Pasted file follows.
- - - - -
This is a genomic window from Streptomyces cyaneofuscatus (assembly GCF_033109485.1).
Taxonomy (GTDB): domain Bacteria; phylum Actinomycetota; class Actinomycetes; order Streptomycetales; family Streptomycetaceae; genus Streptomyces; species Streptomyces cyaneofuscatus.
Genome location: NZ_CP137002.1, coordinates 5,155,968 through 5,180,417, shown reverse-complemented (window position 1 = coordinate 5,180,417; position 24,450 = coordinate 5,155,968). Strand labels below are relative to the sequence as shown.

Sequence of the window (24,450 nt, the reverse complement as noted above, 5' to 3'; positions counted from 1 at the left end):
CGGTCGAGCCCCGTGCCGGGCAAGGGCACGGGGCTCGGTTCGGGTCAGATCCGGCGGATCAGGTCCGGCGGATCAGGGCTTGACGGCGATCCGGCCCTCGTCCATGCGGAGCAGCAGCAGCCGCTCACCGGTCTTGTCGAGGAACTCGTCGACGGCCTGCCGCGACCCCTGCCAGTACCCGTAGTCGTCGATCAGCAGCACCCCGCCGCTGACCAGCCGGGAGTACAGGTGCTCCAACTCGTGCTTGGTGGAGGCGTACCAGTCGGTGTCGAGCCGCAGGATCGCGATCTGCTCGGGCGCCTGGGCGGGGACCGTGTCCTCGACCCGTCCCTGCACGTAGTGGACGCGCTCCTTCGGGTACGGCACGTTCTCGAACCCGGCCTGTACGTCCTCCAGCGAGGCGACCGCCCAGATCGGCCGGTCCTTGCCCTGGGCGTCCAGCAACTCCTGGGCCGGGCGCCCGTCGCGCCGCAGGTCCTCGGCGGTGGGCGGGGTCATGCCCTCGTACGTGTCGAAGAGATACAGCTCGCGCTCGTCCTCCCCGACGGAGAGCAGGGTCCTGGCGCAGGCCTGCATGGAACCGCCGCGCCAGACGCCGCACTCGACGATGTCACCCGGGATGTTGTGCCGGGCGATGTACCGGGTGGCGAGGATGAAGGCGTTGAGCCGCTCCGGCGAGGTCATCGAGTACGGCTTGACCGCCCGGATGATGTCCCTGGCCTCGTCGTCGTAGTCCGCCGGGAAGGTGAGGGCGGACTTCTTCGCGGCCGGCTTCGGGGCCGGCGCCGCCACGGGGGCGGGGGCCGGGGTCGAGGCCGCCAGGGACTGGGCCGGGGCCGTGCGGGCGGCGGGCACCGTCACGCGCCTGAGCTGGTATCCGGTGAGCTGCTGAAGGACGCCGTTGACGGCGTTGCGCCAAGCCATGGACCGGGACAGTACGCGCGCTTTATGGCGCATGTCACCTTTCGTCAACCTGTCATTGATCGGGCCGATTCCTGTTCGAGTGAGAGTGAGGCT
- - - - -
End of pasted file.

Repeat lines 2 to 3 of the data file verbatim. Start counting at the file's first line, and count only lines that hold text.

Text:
Taxonomy (GTDB): domain Bacteria; phylum Actinomycetota; class Actinomycetes; order Streptomycetales; family Streptomycetaceae; genus Streptomyces; species Streptomyces cyaneofuscatus.
Genome location: NZ_CP137002.1, coordinates 5,155,968 through 5,180,417, shown reverse-complemented (window position 1 = coordinate 5,180,417; position 24,450 = coordinate 5,155,968). Strand labels below are relative to the sequence as shown.